Major universities sued over excessive fees to employees 401(k) and 403(b) retirement plans

The Massachusetts Institute of Technology, Yale, University of Pennsylvania, Vanderbilt and New York University have become the target of a lawsuit seeking class action status on behalf of university employees investing their 401(k) retirement plans, alleging they are being charged too much in investment fees.

Each of the universities all used more than one provider to operate their plans and perform the administrative services. If they consolidated to one provider, they could use their bargaining power to negotiate much lower fees. The suits allege, the plans overpaid millions of dollars each year for several years. The complaints also says that the plans sponsored by the universities offered far too many investment options many of which were too expensive “î when cheaper alternatives were available. It also argued that the long lists of investments served only to confuse investors. Duke had $4.7 billion in assets held by nearly 38,000 participants at the end of 2014, used four providers (TIAA, Vanguard, Fidelity, and Valic), offering 400 investment choices.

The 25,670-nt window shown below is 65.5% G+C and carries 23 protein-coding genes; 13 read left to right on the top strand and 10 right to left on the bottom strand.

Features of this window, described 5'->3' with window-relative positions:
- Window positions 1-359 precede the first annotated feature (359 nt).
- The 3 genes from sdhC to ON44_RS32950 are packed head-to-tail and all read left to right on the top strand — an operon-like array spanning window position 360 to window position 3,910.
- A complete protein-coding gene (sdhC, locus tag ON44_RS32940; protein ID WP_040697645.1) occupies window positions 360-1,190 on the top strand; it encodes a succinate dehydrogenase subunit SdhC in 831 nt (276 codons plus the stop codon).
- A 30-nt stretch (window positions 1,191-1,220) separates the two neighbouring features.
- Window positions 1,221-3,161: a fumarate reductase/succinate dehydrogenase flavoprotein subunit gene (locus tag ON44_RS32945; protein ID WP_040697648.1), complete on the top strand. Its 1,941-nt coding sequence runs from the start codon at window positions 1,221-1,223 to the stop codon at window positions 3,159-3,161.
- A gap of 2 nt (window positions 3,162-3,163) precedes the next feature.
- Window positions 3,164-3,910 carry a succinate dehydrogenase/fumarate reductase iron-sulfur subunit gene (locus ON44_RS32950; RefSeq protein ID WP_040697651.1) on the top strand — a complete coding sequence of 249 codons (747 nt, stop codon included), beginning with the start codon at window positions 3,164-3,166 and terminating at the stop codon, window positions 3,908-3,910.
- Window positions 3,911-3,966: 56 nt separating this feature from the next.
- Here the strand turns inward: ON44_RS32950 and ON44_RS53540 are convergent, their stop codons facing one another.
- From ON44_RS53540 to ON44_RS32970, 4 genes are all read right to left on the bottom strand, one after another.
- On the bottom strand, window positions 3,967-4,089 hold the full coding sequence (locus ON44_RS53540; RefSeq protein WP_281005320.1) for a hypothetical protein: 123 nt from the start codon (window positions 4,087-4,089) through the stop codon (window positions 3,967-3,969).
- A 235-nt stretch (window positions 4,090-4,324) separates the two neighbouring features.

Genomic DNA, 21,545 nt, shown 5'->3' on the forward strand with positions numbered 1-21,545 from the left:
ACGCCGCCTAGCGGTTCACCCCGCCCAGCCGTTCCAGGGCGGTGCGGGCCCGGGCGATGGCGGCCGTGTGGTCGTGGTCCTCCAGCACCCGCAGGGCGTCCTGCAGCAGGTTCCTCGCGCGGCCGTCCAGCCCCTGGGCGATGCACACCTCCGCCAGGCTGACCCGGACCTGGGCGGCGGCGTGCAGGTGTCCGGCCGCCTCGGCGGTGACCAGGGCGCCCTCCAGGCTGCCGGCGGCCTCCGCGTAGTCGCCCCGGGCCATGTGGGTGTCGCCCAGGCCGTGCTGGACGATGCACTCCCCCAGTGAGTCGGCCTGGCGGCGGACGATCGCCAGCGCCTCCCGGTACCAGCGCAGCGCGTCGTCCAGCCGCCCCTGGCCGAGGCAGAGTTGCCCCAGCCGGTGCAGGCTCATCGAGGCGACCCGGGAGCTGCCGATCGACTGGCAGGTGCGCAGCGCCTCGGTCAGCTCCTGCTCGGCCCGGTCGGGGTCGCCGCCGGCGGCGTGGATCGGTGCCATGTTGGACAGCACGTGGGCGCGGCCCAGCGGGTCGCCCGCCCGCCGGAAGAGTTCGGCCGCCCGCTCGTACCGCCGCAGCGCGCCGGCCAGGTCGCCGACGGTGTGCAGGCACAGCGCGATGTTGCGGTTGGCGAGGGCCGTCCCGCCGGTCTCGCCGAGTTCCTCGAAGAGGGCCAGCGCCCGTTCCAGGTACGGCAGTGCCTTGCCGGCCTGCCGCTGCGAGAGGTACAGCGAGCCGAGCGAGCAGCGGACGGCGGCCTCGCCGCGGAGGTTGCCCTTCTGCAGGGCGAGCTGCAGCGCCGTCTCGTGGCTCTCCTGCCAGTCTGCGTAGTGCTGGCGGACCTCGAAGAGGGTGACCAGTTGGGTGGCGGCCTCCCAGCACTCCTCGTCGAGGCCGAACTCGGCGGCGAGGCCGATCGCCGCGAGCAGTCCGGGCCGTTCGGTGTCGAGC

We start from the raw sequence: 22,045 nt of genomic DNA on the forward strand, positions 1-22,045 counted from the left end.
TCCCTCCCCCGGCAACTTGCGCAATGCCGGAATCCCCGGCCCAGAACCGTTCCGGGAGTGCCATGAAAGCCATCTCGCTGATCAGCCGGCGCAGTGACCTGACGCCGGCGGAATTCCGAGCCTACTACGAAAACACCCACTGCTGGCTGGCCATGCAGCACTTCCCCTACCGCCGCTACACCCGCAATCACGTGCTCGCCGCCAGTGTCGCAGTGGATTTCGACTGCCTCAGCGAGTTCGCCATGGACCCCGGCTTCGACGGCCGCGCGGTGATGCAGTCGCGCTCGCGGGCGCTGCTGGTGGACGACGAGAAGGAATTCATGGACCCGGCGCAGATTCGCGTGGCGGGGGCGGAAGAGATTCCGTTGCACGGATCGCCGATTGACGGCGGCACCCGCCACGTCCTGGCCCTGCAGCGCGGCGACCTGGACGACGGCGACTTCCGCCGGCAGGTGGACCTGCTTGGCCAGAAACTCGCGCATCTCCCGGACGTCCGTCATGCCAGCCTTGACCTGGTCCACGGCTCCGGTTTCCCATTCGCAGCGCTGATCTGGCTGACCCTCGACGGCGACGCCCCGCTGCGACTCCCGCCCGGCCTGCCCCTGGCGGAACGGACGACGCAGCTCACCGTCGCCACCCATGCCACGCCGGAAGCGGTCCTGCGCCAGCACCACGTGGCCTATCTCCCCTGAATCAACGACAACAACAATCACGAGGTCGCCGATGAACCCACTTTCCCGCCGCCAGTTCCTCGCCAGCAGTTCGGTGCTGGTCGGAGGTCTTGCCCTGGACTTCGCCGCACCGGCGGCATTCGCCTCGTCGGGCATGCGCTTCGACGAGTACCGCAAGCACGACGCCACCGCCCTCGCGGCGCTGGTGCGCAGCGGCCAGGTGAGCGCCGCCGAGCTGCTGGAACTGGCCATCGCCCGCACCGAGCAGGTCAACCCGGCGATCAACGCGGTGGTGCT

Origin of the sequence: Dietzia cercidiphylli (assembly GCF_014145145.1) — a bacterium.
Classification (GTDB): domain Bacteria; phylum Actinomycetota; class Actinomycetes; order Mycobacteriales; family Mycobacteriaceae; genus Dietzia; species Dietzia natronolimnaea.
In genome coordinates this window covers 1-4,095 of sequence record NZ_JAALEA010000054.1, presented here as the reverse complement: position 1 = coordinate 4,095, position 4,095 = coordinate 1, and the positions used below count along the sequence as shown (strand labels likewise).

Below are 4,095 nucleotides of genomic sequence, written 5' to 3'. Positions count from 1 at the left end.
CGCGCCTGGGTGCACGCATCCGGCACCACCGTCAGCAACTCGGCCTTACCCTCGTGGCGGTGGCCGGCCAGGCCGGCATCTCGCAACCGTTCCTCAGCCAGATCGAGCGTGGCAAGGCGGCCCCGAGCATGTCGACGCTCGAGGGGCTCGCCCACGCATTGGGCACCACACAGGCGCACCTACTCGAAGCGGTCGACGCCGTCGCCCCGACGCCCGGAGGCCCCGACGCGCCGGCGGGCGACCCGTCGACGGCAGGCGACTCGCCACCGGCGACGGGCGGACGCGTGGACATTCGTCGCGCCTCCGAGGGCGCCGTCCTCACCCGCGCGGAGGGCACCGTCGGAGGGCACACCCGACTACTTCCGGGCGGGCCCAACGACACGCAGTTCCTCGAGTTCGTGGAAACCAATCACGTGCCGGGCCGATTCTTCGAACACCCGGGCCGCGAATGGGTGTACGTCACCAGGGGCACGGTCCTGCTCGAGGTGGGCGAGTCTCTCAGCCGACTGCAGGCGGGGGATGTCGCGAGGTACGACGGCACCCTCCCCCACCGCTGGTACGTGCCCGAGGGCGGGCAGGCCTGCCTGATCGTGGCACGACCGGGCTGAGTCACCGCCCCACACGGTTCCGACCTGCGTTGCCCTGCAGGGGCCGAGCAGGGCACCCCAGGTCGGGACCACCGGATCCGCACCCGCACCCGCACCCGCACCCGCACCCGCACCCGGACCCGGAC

Vanderbilt had $3.4 billion in assets and nearly 42,000 participants at the end of 2014, used the same four providers, offering 340 investment options, until April 2015. At that time, it consolidated to Fidelity and shrank its plan menu to a core set of 14 investment options, according to the suit, which argues that the changes should have come many years earlier. In addition, the complaint claims that the university continues to pay too much for record keeping.

Johns Hopkins had $4.3 billion in assets, offered more than 440 funds from its plan’s five record keepers. In January, it reduced the number to three.

Jeffrey Newman represents whistleblowers.